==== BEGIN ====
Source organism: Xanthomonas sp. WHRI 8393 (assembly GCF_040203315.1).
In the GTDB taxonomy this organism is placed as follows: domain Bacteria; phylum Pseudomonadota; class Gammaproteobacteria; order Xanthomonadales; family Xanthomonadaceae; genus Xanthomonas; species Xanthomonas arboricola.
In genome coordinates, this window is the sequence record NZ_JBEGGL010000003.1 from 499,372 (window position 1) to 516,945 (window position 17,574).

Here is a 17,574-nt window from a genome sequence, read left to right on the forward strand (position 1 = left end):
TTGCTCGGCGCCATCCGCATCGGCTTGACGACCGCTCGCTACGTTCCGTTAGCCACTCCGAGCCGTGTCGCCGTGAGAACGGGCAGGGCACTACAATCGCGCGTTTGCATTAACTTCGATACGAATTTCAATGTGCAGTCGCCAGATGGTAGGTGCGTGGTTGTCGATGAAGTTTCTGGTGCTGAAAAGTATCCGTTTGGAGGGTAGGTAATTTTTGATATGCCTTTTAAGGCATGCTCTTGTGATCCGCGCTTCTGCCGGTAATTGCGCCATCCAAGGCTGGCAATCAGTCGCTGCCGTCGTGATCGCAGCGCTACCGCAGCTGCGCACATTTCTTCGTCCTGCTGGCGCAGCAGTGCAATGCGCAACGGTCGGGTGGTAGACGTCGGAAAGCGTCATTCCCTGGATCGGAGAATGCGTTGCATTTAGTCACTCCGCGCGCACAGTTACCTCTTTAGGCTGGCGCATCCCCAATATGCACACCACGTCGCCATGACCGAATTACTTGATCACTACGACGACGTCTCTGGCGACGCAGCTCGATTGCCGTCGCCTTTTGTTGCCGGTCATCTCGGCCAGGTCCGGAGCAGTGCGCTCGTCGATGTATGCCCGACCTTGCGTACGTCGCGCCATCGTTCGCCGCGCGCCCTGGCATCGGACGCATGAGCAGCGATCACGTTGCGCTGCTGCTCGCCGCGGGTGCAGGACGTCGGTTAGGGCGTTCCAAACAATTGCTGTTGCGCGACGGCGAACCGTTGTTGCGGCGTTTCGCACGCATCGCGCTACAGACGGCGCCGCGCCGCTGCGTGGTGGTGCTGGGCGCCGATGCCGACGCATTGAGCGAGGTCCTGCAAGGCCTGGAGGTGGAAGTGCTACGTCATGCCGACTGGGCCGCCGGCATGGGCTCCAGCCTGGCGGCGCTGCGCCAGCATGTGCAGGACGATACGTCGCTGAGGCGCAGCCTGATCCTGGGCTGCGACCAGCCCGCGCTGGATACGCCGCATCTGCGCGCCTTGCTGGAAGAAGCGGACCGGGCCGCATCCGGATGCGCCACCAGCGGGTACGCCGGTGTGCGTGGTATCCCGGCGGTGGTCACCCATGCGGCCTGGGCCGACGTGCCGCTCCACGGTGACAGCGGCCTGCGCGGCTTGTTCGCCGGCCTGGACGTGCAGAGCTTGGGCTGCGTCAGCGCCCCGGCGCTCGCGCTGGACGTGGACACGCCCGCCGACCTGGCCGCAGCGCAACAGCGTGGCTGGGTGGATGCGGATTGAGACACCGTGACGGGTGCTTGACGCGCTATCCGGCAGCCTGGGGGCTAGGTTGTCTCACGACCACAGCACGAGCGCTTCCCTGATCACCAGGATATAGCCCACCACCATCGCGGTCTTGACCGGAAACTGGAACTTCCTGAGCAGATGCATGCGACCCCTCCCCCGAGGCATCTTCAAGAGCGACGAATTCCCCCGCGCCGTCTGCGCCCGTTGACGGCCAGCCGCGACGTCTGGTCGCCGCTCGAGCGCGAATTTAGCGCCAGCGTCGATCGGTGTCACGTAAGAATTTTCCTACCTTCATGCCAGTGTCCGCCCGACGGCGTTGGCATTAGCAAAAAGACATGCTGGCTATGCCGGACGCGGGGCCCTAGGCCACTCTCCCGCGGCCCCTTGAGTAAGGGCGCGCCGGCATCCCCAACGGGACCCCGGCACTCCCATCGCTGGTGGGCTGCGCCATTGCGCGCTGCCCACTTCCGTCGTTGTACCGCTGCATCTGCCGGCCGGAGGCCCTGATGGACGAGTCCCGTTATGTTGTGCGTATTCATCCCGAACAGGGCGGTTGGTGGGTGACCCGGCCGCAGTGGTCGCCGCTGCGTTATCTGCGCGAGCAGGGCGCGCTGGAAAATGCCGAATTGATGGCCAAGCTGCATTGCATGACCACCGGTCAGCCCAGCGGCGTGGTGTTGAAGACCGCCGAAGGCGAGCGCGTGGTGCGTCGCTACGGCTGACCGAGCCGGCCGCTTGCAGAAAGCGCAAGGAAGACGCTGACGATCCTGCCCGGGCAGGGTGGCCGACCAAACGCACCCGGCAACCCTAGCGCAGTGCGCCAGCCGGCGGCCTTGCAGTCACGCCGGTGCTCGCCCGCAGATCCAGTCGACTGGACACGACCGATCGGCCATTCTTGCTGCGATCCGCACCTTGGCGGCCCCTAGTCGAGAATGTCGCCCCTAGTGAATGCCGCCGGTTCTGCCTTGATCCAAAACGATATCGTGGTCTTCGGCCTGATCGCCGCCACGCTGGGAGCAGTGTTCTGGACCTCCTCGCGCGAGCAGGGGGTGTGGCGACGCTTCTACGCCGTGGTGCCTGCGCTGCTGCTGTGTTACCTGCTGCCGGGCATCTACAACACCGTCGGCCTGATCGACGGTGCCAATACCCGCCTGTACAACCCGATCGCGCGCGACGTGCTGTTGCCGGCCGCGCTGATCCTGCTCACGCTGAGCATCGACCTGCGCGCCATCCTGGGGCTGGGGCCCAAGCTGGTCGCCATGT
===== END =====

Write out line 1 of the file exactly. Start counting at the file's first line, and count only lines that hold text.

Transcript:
Source organism: Xanthomonas sp. WHRI 8393 (assembly GCF_040203315.1).